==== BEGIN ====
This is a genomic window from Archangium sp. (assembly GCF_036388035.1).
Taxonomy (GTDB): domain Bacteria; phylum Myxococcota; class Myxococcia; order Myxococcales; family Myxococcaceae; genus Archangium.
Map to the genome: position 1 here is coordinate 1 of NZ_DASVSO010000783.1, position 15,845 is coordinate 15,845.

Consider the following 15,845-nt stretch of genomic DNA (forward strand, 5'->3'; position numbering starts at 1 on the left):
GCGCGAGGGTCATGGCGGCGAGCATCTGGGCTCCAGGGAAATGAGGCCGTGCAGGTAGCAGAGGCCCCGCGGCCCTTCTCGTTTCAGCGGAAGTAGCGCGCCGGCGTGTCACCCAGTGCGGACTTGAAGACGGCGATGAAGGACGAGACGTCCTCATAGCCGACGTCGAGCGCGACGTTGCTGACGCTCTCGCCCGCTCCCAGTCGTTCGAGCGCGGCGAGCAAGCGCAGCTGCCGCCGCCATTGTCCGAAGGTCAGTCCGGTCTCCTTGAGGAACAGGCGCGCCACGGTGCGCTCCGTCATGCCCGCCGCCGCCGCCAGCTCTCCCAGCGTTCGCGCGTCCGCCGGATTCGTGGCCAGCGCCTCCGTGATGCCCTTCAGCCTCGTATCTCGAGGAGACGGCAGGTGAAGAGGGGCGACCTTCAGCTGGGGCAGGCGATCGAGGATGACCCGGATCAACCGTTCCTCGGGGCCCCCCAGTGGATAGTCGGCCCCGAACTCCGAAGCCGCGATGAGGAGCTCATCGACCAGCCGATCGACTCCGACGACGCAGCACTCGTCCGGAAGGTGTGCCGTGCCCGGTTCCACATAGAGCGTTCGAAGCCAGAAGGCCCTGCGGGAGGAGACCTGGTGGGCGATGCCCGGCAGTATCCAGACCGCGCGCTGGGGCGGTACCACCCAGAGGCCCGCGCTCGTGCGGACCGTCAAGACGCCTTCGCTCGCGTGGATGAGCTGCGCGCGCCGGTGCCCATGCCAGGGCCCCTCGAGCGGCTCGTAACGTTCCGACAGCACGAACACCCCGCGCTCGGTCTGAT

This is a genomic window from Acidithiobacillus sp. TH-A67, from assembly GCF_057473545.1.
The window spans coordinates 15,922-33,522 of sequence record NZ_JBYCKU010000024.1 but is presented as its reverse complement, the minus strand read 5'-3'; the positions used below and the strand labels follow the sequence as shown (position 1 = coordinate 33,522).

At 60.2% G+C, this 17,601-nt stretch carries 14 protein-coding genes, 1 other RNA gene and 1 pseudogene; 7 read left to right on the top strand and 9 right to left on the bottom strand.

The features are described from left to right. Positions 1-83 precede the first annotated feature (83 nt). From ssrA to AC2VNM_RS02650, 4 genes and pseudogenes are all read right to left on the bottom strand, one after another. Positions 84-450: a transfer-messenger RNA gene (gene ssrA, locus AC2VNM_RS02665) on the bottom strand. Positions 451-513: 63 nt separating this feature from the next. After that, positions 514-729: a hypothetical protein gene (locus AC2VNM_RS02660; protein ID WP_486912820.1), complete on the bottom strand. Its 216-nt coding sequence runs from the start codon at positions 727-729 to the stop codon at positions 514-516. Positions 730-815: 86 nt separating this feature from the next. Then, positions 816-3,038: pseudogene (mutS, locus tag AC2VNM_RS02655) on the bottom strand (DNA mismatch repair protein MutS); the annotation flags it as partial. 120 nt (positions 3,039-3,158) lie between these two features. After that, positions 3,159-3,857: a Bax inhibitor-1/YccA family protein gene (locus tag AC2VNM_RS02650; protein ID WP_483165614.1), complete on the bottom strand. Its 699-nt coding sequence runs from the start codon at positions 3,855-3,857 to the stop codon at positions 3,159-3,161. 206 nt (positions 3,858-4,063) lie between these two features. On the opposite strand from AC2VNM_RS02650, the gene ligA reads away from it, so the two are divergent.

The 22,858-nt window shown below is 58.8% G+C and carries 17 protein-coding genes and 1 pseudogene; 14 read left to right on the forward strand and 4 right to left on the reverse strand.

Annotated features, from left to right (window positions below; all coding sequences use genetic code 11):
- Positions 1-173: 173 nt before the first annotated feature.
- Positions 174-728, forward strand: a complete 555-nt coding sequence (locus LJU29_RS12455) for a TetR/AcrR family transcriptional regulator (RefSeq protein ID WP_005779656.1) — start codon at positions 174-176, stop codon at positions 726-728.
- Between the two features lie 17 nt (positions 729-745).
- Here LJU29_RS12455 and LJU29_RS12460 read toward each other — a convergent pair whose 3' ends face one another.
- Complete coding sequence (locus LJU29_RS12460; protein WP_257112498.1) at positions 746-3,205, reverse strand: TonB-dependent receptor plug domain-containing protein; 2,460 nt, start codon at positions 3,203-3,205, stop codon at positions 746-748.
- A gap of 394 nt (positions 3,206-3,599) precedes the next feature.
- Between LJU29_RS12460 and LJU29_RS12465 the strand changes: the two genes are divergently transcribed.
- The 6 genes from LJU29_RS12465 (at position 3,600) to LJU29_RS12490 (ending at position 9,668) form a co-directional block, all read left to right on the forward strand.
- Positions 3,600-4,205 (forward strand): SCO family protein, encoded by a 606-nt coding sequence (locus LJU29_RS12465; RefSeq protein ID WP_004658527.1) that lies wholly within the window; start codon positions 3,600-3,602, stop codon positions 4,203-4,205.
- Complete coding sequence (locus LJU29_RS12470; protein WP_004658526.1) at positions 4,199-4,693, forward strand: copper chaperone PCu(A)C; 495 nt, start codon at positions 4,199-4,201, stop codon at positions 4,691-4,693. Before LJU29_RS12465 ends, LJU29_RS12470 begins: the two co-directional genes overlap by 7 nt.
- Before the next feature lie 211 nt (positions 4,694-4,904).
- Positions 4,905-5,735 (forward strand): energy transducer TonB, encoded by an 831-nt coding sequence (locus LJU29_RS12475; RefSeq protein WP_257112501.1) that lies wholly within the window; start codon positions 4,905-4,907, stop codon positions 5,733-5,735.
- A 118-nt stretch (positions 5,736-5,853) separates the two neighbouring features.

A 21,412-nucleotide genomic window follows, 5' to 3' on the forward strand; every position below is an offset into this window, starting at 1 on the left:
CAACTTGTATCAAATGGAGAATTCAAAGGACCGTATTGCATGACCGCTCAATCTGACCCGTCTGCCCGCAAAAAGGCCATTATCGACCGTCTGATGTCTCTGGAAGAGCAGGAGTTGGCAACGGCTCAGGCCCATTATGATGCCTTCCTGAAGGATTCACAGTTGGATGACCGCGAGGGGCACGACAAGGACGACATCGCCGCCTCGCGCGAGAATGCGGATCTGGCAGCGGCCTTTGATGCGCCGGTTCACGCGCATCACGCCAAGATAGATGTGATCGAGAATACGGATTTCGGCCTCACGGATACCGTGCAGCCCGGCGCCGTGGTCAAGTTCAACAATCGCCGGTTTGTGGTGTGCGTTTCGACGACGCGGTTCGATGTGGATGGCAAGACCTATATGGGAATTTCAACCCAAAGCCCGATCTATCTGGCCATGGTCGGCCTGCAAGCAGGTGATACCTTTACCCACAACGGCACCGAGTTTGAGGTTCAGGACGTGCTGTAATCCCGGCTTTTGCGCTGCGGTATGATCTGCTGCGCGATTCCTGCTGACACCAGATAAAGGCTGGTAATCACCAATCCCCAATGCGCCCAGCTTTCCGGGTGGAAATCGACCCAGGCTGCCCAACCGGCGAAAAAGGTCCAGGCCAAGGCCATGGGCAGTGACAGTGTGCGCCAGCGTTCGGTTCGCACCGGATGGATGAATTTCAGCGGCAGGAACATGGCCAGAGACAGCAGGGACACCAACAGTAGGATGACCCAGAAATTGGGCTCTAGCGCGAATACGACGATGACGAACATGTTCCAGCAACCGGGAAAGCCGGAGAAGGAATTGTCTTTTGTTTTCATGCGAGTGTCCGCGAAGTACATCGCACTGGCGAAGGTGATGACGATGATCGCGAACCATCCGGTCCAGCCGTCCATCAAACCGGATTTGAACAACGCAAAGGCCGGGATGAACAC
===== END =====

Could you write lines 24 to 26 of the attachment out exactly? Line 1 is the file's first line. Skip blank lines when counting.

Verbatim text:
- A 118-nt stretch (positions 5,736-5,853) separates the two neighbouring features.

A 21,412-nucleotide genomic window follows, 5' to 3' on the forward strand; every position below is an offset into this window, starting at 1 on the left:
CAACTTGTATCAAATGGAGAATTCAAAGGACCGTATTGCATGACCGCTCAATCTGACCCGTCTGCCCGCAAAAAGGCCATTATCGACCGTCTGATGTCTCTGGAAGAGCAGGAGTTGGCAACGGCTCAGGCCCATTATGATGCCTTCCTGAAGGATTCACAGTTGGATGACCGCGAGGGGCACGACAAGGACGACATCGCCGCCTCGCGCGAGAATGCGGATCTGGCAGCGGCCTTTGATGCGCCGGTTCACGCGCATCACGCCAAGATAGATGTGATCGAGAATACGGATTTCGGCCTCACGGATACCGTGCAGCCCGGCGCCGTGGTCAAGTTCAACAATCGCCGGTTTGTGGTGTGCGTTTCGACGACGCGGTTCGATGTGGATGGCAAGACCTATATGGGAATTTCAACCCAAAGCCCGATCTATCTGGCCATGGTCGGCCTGCAAGCAGGTGATACCTTTACCCACAACGGCACCGAGTTTGAGGTTCAGGACGTGCTGTAATCCCGGCTTTTGCGCTGCGGTATGATCTGCTGCGCGATTCCTGCTGACACCAGATAAAGGCTGGTAATCACCAATCCCCAATGCGCCCAGCTTTCCGGGTGGAAATCGACCCAGGCTGCCCAACCGGCGAAAAAGGTCCAGGCCAAGGCCATGGGCAGTGACAGTGTGCGCCAGCGTTCGGTTCGCACCGGATGGATGAATTTCAGCGGCAGGAACATGGCCAGAGACAGCAGGGACACCAACAGTAGGATGACCCAGAAATTGGGCTCTAGCGCGAATACGACGATGACGAACATGTTCCAGCAACCGGGAAAGCCGGAGAAGGAATTGTCTTTTGTTTTCATGCGAGTGTCCGCGAAGTACATCGCACTGGCGAAGGTGATGACGATGATCGCGAACCATCCGGTCCAGCCGTCCATCAAACCGGATTTGAACAACGCAAAGGCCGGGATGAACAC